AN 18-year-old who refused to let his sight-loss hold him back has received a prestigious award from the Royal National Institute of Blind People (RNIB).

Scott Anderson from Runcorn helped school children with vision impairment make ceramic poppies as a lasting legacy to those who lost their sight in the First World War.

Scott, who has Nystagmus, a condition which causes the eyes to constantly move, was presented with an RNIB recognition award for Outstanding Young Role Model.

Some of the first poppies made through Scott's leadership were sent to the Queen, Prince Phillip and the prime minister, who wore one in the House of Commons.

Larger ceramic panel pieces were gifted to and are now displayed at the Palace of Westminster.

Scott said: "It’s truly amazing to have won this award.

"However, I wouldn’t have had this opportunity to show my leadership skills without Jane, the ceramics teacher who comes to my school every week.

"I love anything to do with art so working with ceramics for the past two years has been really enjoyable."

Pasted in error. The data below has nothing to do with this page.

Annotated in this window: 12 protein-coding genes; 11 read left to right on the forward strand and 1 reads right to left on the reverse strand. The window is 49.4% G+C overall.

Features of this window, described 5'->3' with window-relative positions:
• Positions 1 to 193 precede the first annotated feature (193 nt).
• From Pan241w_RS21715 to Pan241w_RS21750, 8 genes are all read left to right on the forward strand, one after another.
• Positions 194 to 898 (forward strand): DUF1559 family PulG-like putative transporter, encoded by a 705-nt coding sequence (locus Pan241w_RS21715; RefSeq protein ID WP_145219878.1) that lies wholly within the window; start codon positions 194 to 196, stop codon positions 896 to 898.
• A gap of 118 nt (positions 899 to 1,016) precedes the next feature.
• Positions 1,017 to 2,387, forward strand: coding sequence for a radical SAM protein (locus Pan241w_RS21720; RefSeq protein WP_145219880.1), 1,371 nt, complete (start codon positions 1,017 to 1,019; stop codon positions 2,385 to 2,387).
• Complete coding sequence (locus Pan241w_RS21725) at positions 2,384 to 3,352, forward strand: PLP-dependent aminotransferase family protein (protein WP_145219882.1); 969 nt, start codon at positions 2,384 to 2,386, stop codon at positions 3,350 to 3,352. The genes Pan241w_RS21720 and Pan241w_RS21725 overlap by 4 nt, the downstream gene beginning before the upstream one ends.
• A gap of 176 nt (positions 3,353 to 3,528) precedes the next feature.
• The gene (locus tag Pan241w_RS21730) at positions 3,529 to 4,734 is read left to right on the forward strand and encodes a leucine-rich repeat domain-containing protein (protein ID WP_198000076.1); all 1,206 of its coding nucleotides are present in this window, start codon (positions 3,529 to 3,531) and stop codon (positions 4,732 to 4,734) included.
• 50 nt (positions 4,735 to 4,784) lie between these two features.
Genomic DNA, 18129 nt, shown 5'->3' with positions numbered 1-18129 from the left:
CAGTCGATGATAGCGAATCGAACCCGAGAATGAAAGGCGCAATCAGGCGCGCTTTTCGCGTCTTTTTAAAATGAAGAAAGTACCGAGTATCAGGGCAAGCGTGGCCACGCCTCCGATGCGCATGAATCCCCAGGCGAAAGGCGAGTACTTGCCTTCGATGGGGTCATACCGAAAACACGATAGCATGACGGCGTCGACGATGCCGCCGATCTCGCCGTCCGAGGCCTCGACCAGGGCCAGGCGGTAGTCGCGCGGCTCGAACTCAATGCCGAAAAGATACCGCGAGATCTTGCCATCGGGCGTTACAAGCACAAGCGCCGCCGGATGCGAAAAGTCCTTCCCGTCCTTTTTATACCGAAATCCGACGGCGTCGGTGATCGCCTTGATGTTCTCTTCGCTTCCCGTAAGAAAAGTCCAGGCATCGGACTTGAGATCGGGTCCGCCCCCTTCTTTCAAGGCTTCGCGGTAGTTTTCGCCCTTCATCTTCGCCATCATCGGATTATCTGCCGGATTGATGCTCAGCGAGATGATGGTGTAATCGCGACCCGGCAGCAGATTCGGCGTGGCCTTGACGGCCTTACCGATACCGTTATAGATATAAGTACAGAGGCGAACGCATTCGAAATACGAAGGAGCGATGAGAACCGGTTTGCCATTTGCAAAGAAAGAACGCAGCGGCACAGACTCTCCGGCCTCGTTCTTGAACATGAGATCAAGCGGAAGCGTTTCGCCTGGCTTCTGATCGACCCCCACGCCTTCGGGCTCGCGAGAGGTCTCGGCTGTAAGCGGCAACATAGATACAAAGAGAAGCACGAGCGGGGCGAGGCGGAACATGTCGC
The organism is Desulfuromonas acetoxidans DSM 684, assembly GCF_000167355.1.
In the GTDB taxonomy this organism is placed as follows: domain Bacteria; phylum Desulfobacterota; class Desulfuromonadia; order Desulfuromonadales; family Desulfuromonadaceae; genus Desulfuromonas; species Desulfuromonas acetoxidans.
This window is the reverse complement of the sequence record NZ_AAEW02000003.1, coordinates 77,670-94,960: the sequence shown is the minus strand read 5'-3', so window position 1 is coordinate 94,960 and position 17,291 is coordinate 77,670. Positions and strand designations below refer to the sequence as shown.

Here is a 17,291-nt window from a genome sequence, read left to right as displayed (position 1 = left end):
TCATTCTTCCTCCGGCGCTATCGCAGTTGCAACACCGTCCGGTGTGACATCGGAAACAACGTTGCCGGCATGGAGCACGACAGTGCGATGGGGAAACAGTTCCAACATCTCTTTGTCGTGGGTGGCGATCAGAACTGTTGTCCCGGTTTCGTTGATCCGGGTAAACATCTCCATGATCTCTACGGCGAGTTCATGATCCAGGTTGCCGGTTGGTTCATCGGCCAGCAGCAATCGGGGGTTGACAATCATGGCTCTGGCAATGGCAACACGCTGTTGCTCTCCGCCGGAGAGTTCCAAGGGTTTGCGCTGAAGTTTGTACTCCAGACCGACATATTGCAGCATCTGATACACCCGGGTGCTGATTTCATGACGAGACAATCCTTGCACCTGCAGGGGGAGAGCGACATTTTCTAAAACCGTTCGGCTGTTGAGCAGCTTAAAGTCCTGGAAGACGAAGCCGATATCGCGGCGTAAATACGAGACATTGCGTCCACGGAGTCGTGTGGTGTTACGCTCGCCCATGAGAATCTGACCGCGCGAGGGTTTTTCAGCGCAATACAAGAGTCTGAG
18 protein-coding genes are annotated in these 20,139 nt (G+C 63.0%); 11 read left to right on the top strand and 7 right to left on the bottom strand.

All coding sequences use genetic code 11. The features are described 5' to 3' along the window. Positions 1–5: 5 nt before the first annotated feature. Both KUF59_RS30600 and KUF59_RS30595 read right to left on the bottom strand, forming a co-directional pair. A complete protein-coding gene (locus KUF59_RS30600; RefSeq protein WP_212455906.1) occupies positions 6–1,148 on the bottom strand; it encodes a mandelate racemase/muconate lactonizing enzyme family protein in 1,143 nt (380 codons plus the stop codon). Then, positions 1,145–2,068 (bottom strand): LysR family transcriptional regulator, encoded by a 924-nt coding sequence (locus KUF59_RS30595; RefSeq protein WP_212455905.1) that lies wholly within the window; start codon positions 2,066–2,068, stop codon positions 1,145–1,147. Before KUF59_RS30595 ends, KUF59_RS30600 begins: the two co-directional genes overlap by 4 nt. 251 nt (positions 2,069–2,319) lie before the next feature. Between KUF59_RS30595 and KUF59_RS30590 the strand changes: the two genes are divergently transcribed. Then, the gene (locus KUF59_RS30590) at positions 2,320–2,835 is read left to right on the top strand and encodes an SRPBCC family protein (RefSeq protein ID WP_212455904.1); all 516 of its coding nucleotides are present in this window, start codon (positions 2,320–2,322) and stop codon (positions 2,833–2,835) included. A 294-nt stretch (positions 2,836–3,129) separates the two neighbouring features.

Andrea Glover, network manager for RNIB in the north west, said: "Our 150th anniversary provided a unique opportunity, not just to celebrate a milestone for our organisation, but also to celebrate the amazing achievements that have transformed the lives of blind and partially sighted people in the area.

"Scott’s work is an example of such an achievement.

"By learning the ceramic process and then patiently teaching younger pupils and sighted peers what to do, he has made a real difference to inclusion in schools.

"Not only is he a role model to the younger children, he has been significant in breaking down barriers and generating awareness of what people with visual impairments can achieve locally and nationally.

"With this award, we are thrilled to be able to give Scott’s hard work and dedication the recognition it deserves."